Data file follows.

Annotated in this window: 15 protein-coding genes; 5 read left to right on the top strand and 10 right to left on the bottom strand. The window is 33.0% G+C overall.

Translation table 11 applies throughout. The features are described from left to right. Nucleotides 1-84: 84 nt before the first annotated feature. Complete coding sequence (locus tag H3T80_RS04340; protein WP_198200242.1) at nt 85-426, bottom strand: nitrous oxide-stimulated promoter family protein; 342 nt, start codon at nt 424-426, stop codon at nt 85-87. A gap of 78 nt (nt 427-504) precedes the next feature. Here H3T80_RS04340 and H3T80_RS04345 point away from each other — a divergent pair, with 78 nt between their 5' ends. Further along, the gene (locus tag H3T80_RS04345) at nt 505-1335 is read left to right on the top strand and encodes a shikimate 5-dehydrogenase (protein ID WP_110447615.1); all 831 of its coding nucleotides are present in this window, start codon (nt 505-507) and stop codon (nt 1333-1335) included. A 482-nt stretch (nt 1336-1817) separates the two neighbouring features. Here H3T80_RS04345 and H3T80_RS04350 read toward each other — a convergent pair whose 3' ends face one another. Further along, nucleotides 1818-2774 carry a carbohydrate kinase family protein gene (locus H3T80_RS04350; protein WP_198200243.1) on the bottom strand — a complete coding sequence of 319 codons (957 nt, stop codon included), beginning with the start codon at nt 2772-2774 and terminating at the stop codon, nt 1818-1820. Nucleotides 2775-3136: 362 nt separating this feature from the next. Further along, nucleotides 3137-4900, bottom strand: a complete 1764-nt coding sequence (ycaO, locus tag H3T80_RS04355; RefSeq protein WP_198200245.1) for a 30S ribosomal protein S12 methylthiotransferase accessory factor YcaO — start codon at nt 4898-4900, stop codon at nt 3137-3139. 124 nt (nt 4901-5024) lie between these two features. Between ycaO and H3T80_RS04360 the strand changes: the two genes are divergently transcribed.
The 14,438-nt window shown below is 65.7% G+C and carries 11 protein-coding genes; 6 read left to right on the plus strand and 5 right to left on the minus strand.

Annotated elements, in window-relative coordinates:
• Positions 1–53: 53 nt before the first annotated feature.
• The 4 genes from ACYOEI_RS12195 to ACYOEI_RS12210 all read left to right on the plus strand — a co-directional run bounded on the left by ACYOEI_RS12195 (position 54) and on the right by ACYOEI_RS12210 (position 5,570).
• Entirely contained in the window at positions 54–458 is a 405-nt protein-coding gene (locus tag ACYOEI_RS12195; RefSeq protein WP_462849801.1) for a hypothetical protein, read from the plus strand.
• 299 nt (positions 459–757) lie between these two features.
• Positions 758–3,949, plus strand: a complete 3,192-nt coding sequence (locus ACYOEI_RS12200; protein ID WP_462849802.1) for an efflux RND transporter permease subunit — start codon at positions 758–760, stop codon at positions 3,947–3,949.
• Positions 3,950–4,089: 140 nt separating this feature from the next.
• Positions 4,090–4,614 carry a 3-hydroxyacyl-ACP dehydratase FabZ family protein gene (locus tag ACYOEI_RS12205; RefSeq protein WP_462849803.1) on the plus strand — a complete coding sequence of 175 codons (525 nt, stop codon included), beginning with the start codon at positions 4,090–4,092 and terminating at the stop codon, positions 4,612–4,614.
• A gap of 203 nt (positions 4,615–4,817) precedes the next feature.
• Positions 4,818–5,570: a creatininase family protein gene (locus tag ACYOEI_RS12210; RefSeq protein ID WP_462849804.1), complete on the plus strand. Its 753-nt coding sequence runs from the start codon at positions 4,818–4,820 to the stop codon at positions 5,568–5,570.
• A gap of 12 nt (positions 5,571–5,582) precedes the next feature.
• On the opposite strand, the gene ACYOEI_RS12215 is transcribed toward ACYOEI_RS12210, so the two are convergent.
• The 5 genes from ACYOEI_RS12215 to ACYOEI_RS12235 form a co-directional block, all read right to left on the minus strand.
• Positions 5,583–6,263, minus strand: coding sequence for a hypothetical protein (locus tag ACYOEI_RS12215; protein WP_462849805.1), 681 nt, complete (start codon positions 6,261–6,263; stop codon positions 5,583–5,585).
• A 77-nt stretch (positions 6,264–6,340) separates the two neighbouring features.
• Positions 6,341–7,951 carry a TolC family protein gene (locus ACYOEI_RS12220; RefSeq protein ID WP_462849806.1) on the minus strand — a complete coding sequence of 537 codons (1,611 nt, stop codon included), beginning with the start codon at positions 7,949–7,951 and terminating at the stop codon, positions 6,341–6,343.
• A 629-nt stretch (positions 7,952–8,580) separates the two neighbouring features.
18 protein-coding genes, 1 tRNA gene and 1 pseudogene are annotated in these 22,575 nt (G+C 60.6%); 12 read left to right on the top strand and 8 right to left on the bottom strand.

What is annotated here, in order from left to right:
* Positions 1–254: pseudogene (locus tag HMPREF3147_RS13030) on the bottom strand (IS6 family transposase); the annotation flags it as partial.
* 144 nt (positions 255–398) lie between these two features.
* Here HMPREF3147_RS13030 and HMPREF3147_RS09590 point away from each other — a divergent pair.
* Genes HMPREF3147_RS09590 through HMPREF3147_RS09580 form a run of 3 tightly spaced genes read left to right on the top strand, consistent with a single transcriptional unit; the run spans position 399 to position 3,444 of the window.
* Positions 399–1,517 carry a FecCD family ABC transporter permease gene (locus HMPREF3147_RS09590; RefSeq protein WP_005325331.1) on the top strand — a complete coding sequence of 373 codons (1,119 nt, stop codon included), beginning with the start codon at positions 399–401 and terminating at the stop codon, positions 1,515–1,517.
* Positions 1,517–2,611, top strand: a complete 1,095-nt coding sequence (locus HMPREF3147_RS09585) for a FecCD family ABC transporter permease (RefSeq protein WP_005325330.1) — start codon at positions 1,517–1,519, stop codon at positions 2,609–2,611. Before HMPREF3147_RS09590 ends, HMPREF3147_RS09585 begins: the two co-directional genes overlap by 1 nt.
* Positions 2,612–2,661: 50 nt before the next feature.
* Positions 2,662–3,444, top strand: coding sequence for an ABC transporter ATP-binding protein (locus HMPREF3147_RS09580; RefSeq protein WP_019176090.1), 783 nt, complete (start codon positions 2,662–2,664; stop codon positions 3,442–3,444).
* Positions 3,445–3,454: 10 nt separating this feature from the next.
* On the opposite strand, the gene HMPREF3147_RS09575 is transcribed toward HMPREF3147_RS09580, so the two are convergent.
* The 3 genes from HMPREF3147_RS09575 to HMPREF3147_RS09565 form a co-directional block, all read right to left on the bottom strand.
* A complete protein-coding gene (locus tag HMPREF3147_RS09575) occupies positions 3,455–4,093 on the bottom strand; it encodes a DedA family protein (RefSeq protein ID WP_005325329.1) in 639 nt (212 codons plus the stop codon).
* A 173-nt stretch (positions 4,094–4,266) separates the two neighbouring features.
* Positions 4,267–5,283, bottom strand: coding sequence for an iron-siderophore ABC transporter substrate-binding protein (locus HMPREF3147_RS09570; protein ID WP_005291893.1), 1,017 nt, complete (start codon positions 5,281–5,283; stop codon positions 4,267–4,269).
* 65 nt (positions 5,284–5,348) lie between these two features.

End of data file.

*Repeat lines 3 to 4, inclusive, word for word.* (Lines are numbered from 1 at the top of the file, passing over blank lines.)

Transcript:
The 14,438-nt window shown below is 65.7% G+C and carries 11 protein-coding genes; 6 read left to right on the plus strand and 5 right to left on the minus strand.

Annotated elements, in window-relative coordinates: